Blood is an extremely important fluid that is needed everywhere in the body; it is required for transporting oxygen to different areas of the body, bringing carbon dioxide to the lungs for removal, regulating body temperature, and delivering immune cells to the site of an injury. The heart pumps blood out to the organs and tissues, and this pumping is your blood pressure. Your blood pressure must be maintained at normal levels; if it is too high (known as hypertension), it can put strain on your arteries and heart, and lead to a heart attack or stroke; if it is too low (known as hypotension), it can result in not enough blood reaching vital organs, and lead to fainting, stroke or kidney failure.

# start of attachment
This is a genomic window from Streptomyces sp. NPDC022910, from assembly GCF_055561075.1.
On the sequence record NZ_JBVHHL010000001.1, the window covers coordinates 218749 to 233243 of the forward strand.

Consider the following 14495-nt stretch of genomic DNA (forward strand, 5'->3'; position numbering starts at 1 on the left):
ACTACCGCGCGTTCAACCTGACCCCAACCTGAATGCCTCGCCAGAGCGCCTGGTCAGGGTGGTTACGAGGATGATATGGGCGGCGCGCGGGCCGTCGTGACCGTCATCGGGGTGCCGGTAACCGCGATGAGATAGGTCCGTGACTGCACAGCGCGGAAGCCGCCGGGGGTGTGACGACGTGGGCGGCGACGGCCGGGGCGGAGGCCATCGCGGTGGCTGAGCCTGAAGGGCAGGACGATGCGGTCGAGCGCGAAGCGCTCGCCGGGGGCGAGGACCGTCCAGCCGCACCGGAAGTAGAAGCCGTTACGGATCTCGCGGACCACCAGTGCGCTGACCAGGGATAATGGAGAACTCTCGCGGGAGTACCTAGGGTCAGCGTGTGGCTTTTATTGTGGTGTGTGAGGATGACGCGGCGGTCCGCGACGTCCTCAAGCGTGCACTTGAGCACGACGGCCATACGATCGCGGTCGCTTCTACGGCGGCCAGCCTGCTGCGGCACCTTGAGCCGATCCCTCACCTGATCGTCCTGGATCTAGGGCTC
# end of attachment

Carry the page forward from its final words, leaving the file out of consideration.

Blood pressure is measured in units of millimeters of mercury (mmHg) and a blood pressure reading will note your systolic and diastolic blood pressure. Systolic blood pressure (the top number in a reading) specifies the pressure that your blood exerts against the walls of your arteries when the heart beats. Diastolic blood pressure (the bottom number in a reading) specifies the pressure that your blood exerts against the walls of your arteries when the heart is resting.